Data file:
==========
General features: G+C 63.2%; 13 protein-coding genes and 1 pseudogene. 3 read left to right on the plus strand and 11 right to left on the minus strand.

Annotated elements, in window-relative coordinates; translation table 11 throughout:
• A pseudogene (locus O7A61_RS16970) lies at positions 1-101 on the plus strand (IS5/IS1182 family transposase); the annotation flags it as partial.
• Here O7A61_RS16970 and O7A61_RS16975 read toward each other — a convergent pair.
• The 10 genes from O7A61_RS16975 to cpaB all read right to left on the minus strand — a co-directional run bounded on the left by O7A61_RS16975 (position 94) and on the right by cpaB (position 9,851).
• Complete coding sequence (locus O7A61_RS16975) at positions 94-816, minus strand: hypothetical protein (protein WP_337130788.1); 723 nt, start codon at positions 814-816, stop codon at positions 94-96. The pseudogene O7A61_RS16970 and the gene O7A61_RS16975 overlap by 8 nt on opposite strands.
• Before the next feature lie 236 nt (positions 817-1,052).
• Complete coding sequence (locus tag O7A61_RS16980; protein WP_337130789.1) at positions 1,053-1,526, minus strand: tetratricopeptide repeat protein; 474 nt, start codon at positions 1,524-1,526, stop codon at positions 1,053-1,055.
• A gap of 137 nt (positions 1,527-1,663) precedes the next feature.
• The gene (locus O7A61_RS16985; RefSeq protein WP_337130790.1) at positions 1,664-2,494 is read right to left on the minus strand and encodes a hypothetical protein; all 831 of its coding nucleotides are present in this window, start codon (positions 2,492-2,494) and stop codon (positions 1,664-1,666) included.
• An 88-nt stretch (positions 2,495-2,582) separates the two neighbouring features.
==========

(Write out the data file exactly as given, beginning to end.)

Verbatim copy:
General features: G+C 63.2%; 13 protein-coding genes and 1 pseudogene. 3 read left to right on the plus strand and 11 right to left on the minus strand.

Annotated elements, in window-relative coordinates; translation table 11 throughout:
• A pseudogene (locus O7A61_RS16970) lies at positions 1-101 on the plus strand (IS5/IS1182 family transposase); the annotation flags it as partial.
• Here O7A61_RS16970 and O7A61_RS16975 read toward each other — a convergent pair.
• The 10 genes from O7A61_RS16975 to cpaB all read right to left on the minus strand — a co-directional run bounded on the left by O7A61_RS16975 (position 94) and on the right by cpaB (position 9,851).
• Complete coding sequence (locus O7A61_RS16975) at positions 94-816, minus strand: hypothetical protein (protein WP_337130788.1); 723 nt, start codon at positions 814-816, stop codon at positions 94-96. The pseudogene O7A61_RS16970 and the gene O7A61_RS16975 overlap by 8 nt on opposite strands.
• Before the next feature lie 236 nt (positions 817-1,052).
• Complete coding sequence (locus tag O7A61_RS16980; protein WP_337130789.1) at positions 1,053-1,526, minus strand: tetratricopeptide repeat protein; 474 nt, start codon at positions 1,524-1,526, stop codon at positions 1,053-1,055.
• A gap of 137 nt (positions 1,527-1,663) precedes the next feature.
• The gene (locus O7A61_RS16985; RefSeq protein WP_337130790.1) at positions 1,664-2,494 is read right to left on the minus strand and encodes a hypothetical protein; all 831 of its coding nucleotides are present in this window, start codon (positions 2,492-2,494) and stop codon (positions 1,664-1,666) included.
• An 88-nt stretch (positions 2,495-2,582) separates the two neighbouring features.